1,300 posts, read 828,748 times
Reputation: 3625
Quote:
Originally Posted by fusion2 View Post
The election was over back in October of 2015. I think Canadians spoke loud and clear Max, so its not just me. Clearly Canadians have a more parallel view with me on these matters than they do of yours. Clearly their values and my values are more closely aligned. Since you like logic, seems like a logical conclusion for one to make.
Complete incorrect. First of all the election was more about Canadians being tired of Harper and the PC running the country, the economy under their management and Trudeau being a good leader that Canadians could get behind. The Syrian refugee issue was a side topic to all that.

Secondly talking about the refugees, according these polls over a number of months many, MANY Canadians have been and STILL ARE opposed to bringing in refugees:

Canada Refugee Resettlement Plan | Angus Reid Institute Survey

Look at the data and it shows that Canadians were 51% opposed during the end of the election, 54% opposed after the Paris attacks and even most recently at February 2016 44% opposed the idea. So CLEARLY this shows that NOWHERE CLOSE to the majority of Canadians agree with bringing in refugees to Canada and if the government had put this issue to a national vote maybe there wouldn't be any refugees in Canada right now.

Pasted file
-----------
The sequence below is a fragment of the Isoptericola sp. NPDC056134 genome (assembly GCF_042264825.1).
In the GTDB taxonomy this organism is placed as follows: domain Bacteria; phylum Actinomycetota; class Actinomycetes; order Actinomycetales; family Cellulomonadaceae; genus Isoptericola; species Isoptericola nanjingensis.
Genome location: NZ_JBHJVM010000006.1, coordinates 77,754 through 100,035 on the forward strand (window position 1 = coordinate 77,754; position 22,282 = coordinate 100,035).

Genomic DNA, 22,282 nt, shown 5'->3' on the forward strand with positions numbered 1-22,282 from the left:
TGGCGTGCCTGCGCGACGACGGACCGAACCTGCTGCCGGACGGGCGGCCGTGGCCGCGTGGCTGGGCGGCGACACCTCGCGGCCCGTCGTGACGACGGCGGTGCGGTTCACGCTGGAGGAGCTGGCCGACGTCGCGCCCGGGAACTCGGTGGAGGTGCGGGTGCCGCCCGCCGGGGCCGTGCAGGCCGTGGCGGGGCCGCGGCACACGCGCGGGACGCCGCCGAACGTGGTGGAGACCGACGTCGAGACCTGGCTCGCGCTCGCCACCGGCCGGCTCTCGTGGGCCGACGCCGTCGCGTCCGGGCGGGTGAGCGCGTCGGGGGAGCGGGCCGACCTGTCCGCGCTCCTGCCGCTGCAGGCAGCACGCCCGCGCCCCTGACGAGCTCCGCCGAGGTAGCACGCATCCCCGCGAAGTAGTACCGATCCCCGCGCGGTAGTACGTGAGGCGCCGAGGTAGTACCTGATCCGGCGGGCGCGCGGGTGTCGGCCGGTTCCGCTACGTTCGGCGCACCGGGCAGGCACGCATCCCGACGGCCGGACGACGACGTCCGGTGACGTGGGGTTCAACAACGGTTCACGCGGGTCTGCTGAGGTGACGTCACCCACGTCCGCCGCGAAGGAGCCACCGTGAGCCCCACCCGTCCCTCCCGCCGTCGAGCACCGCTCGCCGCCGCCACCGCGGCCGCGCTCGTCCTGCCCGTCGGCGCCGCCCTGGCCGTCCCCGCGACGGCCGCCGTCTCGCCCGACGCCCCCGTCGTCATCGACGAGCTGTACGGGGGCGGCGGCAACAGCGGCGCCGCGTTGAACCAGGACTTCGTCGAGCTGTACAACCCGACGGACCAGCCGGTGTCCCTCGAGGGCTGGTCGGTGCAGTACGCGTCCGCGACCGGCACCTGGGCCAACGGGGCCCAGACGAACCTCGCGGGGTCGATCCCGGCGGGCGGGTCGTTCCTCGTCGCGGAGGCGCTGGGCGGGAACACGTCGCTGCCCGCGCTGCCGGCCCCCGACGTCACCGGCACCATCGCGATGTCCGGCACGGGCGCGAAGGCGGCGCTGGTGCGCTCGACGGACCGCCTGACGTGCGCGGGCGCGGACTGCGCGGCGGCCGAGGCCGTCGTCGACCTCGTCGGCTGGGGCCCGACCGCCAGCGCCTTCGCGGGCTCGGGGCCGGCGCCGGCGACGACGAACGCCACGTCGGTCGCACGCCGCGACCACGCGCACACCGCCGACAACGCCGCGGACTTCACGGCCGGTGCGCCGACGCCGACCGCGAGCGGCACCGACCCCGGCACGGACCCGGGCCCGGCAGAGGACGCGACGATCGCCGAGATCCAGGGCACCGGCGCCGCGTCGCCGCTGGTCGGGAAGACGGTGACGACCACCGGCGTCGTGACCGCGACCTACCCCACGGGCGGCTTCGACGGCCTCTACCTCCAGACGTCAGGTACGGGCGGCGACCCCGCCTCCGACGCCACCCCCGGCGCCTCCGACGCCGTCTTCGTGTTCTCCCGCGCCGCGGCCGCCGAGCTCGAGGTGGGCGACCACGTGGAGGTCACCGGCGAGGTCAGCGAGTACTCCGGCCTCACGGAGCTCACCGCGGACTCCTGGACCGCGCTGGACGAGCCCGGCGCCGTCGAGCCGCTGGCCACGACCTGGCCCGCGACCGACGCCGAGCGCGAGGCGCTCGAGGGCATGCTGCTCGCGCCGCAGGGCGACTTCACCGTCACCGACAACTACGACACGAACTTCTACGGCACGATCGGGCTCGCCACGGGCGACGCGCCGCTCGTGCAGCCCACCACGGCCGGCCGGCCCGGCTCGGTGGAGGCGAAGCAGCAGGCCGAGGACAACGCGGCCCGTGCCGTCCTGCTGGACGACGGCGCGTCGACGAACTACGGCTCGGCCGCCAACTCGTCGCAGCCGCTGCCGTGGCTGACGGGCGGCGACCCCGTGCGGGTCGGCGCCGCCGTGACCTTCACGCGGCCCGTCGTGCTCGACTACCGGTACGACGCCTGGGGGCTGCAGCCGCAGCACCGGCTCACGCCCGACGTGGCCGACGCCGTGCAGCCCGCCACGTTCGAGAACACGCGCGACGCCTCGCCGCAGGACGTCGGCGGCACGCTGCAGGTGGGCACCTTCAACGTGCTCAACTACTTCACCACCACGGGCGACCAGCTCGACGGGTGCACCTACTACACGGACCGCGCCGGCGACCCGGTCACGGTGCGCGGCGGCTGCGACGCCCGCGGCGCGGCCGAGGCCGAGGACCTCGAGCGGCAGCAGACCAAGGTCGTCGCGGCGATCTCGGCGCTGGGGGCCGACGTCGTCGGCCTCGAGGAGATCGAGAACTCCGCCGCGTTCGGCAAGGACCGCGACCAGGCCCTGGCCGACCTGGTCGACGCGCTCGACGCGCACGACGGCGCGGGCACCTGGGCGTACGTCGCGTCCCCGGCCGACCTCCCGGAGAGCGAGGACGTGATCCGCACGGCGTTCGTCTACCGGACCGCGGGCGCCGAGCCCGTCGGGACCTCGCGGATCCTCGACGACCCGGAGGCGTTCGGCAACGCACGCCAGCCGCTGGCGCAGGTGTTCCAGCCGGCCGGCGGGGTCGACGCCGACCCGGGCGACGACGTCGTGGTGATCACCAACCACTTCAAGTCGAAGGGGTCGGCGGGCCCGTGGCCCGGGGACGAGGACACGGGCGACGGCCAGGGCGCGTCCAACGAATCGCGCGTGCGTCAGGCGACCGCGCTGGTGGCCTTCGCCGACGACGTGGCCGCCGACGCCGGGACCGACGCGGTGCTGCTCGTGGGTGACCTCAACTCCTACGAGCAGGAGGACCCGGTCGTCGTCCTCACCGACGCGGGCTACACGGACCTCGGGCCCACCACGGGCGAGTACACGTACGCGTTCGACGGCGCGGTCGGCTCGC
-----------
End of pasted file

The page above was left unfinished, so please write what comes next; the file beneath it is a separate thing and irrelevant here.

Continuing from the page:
Also many Canadians felt the whole process was far too rushed and that we should've taken more time to bring refugees in and also:

Quote:
This puts the government at odds with a majority of Canadians, who are reluctant to exceed the originally pledged 25,000. In fact, fully two-fifths (42%) would like to see Canada stop short of that total. Another three-in-ten (29%) say 25,000 is enough.
So even if people were open to accepting refugees 42% didn't even want to go to the full 25,000 and all combined 71% of Canadians said that 25,000 or less was more than enough. So yeah doesn't seem like many Canadians agree with your views does it?

Quote:
btw - what evidence do you have that the Syrian Refugees will engage in a certain level of violence. Let us not forget that Omar Mateen was a U.S citizen and not a refugee or even an immigrant. In this day and age, it could have been a lily white kid from an Evangelical Christian background that became influenced by Islamic fundamentalists. There were plenty of Lily white boys that ISIS recruited! Some of them blew themselves to bits as martyrs for the cause.